“After the gender reassignment surgery, body features of transgender people become more feminine or masculine, and they are less likely to face social prejudices,” said Sutin Khobunsongserm, a doctor with the Preecha Surgery private hospital in Bangkok, who conducted Celine’s facial orthopaedic surgery, wrote to VnExpress via email.
Celine before and after surgery in Thailand. Photo courtesy of Celine Audebeau
Celine even took up voice therapy at $75 per hour, understanding that mere looks do not complete a woman, she had to become one from within.
“The voice is very important. Imagine that you wear an elegant dress to a restaurant but the waiter still calls you ‘sir’,” said Tiphaine De Torcy, Celine’s voice trainer for 18 months.
Despite her constant efforts to gain recognition as a woman, Celine was still a woman by law. Returning after every surgery in Thailand, Celine hurried to the airport rest room, removed her makeup and dressed in men’s clothes. “I made a really badass face when I presented myself before the immigration official.”
“Due to legal constraints, transgender people face many difficulties in exercising basic human rights, such as freedom of movement,” said Dinh Thi Thu Thuy, a specialist in the Legal Department of Vietnam’s Ministry of Health.
“When taking flights, you need to show your identity card or passport. The immigration official will see one person in the document, but another person in real life,” Thuy noted.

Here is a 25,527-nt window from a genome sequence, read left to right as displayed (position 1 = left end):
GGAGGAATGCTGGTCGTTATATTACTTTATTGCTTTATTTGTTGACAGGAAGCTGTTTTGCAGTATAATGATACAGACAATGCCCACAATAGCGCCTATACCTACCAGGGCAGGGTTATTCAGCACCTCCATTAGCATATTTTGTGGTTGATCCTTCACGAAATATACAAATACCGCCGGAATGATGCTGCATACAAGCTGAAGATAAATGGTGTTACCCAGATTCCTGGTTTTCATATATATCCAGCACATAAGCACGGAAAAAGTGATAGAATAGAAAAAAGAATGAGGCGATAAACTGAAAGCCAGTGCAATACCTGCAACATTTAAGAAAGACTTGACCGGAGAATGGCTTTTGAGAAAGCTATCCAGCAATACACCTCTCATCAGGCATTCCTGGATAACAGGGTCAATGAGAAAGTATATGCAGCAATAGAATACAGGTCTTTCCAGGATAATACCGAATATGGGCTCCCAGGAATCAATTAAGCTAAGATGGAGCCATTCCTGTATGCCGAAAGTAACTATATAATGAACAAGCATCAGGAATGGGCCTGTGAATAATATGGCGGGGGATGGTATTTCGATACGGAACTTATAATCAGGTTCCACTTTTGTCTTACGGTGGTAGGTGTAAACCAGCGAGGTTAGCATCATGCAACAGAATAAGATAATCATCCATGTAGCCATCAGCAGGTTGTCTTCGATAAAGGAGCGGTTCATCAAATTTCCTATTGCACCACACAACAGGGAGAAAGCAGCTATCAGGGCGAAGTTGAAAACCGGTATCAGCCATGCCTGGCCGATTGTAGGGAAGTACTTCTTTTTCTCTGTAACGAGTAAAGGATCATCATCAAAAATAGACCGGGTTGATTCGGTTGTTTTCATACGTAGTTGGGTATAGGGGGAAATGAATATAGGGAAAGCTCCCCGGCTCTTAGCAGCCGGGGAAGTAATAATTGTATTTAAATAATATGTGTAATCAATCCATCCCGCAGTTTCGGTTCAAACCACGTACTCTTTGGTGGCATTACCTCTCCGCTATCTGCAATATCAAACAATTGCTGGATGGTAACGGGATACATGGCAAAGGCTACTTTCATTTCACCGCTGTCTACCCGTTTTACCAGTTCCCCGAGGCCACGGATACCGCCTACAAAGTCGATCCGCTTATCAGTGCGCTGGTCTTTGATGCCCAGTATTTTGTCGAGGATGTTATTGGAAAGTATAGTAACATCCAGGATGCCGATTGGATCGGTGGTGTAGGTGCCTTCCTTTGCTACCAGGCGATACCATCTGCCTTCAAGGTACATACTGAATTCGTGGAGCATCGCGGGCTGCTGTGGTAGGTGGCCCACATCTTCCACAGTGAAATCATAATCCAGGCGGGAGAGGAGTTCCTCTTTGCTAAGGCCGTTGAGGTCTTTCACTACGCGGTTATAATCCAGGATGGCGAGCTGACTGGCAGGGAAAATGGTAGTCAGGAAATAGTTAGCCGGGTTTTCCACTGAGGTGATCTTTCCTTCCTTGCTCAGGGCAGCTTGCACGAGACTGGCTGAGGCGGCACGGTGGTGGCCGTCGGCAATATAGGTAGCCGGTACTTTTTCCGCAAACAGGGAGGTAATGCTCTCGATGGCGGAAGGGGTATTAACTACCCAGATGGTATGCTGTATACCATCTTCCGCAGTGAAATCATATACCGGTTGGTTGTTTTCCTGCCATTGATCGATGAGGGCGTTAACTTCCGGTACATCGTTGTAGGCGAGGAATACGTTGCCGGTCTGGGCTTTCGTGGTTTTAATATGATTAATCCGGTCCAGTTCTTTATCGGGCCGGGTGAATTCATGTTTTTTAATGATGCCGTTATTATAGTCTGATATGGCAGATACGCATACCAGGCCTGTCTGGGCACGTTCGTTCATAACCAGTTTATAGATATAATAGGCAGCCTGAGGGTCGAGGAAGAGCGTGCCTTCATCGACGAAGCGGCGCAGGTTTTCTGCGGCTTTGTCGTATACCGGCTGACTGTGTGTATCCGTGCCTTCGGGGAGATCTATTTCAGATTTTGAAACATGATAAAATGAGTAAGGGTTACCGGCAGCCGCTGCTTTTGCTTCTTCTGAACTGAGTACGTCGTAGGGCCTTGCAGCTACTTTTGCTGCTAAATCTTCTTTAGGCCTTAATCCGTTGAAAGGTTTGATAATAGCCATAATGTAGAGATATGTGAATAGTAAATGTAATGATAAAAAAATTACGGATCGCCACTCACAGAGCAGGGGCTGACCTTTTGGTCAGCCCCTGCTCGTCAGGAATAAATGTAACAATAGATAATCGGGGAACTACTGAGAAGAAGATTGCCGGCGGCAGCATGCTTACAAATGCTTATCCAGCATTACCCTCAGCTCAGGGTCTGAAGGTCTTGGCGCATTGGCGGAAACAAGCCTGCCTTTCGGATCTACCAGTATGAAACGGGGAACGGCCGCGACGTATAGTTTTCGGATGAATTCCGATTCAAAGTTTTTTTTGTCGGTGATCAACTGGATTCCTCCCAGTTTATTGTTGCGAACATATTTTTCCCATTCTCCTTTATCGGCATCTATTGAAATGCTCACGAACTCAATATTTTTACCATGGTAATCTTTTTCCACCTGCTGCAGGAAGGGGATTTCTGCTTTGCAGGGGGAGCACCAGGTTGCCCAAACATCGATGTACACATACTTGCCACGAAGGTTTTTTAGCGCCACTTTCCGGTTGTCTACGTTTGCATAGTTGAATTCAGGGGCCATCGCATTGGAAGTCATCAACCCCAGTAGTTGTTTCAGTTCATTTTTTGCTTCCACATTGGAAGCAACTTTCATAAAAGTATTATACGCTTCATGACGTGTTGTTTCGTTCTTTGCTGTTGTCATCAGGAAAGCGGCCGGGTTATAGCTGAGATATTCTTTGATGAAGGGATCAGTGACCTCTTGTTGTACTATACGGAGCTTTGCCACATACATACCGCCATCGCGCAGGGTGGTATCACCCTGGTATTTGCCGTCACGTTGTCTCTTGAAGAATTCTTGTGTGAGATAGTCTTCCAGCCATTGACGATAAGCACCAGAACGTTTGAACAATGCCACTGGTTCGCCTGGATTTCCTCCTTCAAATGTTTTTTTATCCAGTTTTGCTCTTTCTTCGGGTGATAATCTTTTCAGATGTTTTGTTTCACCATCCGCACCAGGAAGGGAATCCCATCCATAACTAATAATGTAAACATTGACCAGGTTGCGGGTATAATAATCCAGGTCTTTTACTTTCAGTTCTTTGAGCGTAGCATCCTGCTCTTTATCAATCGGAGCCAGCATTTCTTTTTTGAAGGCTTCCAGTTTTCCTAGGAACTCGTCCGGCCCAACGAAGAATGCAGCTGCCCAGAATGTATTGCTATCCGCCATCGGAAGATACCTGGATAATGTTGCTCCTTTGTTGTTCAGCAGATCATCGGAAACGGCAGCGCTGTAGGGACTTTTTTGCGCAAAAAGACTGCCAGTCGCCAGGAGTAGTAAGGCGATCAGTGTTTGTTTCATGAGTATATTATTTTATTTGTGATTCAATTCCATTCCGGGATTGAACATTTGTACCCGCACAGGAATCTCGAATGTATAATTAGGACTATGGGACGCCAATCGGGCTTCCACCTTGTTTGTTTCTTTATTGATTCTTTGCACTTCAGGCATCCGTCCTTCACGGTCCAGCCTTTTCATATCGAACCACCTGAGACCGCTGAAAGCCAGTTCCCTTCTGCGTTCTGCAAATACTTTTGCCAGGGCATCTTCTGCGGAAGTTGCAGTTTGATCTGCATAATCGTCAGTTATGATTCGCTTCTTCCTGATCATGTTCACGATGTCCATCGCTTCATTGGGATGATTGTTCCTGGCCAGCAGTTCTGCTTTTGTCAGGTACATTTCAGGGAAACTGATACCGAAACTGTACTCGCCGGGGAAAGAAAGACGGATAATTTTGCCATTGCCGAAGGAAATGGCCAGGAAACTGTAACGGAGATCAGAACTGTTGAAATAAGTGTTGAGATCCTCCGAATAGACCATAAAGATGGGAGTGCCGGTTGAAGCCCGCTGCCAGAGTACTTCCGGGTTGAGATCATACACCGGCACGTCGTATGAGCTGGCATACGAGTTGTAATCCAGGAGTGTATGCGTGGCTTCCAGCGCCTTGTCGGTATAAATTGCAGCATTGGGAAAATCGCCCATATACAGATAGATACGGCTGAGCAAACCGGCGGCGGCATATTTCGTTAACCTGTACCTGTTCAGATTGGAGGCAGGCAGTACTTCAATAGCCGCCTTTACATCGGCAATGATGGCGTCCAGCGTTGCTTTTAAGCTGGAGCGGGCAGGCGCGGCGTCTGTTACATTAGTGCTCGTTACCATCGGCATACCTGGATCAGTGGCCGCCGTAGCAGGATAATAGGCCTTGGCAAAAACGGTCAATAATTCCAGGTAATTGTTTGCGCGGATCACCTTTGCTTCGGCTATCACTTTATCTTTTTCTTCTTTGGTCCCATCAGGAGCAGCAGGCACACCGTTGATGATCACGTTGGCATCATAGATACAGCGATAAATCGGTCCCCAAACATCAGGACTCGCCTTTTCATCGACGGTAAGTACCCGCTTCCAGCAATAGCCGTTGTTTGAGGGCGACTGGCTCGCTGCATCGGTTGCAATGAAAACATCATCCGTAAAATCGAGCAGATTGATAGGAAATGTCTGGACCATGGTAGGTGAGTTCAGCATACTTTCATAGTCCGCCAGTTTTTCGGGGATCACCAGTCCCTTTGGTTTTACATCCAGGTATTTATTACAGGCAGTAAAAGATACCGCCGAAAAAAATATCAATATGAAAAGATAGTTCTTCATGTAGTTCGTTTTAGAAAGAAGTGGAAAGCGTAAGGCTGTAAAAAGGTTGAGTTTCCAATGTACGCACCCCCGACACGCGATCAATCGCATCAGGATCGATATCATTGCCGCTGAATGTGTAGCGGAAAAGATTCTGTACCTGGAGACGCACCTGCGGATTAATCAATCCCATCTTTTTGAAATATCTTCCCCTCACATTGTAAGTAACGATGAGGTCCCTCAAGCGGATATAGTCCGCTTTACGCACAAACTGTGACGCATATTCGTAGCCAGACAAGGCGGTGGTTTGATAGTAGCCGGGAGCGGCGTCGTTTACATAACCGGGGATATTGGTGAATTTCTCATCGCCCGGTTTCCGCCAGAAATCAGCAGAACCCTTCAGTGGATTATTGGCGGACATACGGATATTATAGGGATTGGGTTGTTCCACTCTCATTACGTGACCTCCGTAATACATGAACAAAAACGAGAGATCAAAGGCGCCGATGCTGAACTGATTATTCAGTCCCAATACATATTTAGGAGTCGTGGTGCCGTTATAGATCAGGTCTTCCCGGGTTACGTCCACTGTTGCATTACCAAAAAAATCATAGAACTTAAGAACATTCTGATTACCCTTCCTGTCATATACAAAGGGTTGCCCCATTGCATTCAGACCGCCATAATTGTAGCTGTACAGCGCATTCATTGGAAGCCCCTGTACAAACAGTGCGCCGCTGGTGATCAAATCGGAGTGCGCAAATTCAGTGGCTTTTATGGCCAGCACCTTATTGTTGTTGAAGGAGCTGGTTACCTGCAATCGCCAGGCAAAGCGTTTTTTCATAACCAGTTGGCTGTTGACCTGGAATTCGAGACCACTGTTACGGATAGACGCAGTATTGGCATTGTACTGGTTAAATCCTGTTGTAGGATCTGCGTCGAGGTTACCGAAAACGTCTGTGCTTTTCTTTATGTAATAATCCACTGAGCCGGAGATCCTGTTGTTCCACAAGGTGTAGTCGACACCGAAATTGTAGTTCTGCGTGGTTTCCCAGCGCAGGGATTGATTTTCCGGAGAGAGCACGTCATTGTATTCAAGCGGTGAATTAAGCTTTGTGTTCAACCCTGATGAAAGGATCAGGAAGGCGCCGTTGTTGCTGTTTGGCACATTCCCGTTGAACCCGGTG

Thuy said a law was needed to provide transgender people the ability to live and move freely.
Under the provisions of the 2005 Civil Code on sex reassignment, Vietnamese law only allows an individual to re-determine gender identity in cases where “the gender of such person is subject to a congenital defect or has not yet been accurately formed and requires medical intervention in order to clearly identify the gender.”
Gender reassignment for people whose gender has already been identified is prohibited. At present, there are no transgender people in Vietnam who’ve changed their gender in legal documents.
Unlike Vietnam, France has recognized transgender people. “I had to go to court in France to change M (male) to F (female) on my passport.” Celine said, adding the task took her a year of travelling back and forth between two countries.
She believes that she is the first transgender person living in Vietnam who has been legally admitted. All stocks under the name of Christophe has been changed to Celine. The manager of the company is no longer a man. The leadership has been passed to a woman.
On the first day of work, Celine was worried about the reaction of her colleagues, since they had been accustomed to a male manager.
The staff, however, welcomed her home with a cozy party. Some people even cried because they thought that Celine had suffered for a long time. “Must say she is very brave,” said the driver who picks her every day.
Celine is not in a serious relationship with any man, but she has been very active in dating. Her partners would never realize she had been a transgender once. Once, a man asked her about her children. “She is living with her mother in France,” she replied. And he asked in astonishment, “Then who are you to her?”
But these experiences don’t faze Celine.
With a big smile on her face, she said: “I’ve never been happy like this. I’m living to compensate for the years I have missed.”